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In the DMZ separating North and South Korea, two North Korean soldiers have been killed, supposedly by one South Korean soldier. But the 11 bullets found in the bodies, together with the 5 ... See full summary »
A Taliban member who lives in Afghanistan is taken captive by the Americans after killing an American soldier and two contractors. He is transferred to Europe for interrogation but manages to escape from his captors and becomes an escaped convict on a continent he does not know. Written by
There is essentially no dialog in this movie, unless you count commanders shouting perfunctory orders in the field. All other speaking is muffled, squelched by louder noises, or otherwise part of indistinct background activities. See more »
After Mohammed falls in the water he climbs out of the lake. However, in the following scene with the dog he seems dry. See more »
Vincent Gallo stars as a confused, lonesome Taliban fighter in this survival film, perhaps a spiritual successor to the old Nils Gaup film 'The Pathfinder' (not the remake). An unnamed fighter is captured by Americans, extradited to a base inn a Russian-speaking country, then escapes, and spends the most part of the film chased by Americans in helicopters or patrols of dogs. It's refreshing to see Americans portrayed through the eyes of a Taliban fighter; with their superior technology and almost infantile attitudes they seem quite like aliens. The fighter is ever troubled by the killing he has to do in order to survive, as he struggles through a bleak wintery landscape (shot in Norway and Poland), searching for food, clothes and shelter. This is a film about the human condition rather than a political one, in some respects it has a classic chase plot but with minimal dialogue a dream-like feel. The strangeness of it all made me intrigued; here is a Taliban fighter chased by rather alien Americans surrounded by hapless Russian-speaking farmers or foresters. This slightly unreal quality is the film's strength, also parallel to the man's sand-coloured 'dream-visions' of his homeland and imagery of a woman (whose face we never see) and images of his family.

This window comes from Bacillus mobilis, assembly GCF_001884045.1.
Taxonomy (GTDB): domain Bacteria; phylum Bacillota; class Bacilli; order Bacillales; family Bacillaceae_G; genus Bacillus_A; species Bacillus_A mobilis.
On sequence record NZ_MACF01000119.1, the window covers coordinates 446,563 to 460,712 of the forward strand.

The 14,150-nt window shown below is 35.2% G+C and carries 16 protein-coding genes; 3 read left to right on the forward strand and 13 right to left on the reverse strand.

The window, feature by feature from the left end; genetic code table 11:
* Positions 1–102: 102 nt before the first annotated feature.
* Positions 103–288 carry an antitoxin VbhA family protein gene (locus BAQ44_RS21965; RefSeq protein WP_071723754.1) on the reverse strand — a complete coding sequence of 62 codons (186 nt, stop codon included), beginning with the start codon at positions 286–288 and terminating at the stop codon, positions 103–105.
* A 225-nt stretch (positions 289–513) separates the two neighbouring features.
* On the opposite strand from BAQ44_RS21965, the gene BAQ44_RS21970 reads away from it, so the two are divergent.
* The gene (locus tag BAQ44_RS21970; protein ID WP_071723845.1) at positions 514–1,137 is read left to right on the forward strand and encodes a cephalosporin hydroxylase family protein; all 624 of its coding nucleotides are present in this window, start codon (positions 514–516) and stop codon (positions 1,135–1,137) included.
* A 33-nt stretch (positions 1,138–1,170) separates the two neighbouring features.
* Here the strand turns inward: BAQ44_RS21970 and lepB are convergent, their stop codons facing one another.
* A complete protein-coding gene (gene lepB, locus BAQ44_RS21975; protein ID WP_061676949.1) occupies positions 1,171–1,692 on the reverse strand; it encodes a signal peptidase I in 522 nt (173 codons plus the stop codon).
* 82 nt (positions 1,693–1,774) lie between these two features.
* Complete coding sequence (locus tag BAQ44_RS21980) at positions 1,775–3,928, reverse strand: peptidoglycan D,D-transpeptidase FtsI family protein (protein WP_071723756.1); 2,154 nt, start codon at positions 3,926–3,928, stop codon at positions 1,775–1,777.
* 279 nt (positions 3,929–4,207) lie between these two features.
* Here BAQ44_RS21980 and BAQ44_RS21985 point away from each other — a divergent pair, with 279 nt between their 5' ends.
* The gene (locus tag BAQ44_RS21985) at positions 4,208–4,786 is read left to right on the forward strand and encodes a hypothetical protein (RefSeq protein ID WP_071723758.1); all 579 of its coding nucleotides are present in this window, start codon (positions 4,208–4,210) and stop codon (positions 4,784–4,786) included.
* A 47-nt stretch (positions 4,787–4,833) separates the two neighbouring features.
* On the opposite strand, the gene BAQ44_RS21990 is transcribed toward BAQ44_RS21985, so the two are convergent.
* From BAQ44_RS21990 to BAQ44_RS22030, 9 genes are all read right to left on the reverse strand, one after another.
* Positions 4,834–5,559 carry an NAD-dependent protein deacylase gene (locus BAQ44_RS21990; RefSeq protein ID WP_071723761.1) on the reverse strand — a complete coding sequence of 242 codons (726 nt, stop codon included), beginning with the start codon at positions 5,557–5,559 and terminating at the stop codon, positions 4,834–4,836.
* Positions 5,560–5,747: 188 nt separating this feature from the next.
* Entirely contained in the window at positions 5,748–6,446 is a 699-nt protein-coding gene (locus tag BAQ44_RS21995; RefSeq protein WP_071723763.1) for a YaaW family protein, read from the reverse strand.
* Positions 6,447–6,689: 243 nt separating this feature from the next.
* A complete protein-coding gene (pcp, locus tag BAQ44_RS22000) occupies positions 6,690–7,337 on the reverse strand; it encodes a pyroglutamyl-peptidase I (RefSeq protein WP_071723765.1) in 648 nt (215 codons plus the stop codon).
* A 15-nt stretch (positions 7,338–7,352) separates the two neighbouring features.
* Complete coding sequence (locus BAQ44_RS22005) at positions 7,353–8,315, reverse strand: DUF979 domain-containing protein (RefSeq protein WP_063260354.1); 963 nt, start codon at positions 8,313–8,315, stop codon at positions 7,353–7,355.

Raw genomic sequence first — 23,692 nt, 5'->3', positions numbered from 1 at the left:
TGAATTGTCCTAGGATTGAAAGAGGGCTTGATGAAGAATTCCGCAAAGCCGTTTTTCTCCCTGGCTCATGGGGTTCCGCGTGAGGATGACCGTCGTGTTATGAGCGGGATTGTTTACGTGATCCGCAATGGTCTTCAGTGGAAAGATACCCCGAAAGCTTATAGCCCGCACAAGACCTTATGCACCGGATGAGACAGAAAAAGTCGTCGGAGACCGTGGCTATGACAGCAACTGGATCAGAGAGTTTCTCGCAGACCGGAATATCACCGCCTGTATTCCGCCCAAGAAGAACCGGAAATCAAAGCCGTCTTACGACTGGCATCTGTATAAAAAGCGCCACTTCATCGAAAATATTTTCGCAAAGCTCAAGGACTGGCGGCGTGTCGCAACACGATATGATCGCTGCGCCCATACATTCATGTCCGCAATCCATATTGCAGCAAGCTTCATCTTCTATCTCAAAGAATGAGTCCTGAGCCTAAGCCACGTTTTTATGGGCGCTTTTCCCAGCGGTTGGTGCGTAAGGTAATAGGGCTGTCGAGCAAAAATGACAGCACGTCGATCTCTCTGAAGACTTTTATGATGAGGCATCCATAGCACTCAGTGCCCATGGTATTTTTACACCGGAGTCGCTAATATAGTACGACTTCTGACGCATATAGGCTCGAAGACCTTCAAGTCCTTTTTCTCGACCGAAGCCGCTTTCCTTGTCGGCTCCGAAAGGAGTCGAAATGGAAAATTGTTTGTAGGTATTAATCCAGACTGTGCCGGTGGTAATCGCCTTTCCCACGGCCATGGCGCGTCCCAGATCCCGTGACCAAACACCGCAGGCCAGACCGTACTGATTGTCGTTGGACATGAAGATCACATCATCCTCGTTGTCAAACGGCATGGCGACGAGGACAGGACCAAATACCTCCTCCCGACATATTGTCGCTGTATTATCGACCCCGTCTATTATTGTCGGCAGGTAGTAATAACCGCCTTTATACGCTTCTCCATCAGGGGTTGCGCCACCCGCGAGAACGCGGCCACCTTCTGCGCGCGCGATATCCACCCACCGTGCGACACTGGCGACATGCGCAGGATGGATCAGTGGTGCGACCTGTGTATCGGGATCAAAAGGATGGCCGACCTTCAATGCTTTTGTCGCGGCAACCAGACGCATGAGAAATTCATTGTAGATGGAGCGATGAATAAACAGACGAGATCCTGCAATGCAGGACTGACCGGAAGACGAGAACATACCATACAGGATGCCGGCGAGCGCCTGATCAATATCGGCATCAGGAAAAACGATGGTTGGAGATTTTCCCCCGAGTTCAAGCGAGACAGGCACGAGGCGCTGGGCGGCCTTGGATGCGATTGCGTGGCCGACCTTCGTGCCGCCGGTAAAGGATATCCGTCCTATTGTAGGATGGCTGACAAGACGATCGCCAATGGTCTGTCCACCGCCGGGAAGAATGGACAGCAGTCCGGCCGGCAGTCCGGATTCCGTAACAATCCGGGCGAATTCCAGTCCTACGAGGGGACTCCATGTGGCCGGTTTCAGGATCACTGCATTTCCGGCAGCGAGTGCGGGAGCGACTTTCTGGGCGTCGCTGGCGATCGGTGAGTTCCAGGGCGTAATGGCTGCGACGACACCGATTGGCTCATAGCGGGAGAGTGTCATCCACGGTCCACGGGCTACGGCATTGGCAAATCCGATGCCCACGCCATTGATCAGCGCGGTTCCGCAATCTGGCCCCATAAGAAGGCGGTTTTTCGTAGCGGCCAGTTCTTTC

The cinematography and use of colour contrasted against the pale winter landscape is stunning. The plot isn't entirely believable, and takes you through some pretty unlikely twists and turns, but nevertheless this is more existentialist than realist, and Vincent Gallo pulls off the non-speaking part with a humbling and convincing performance.
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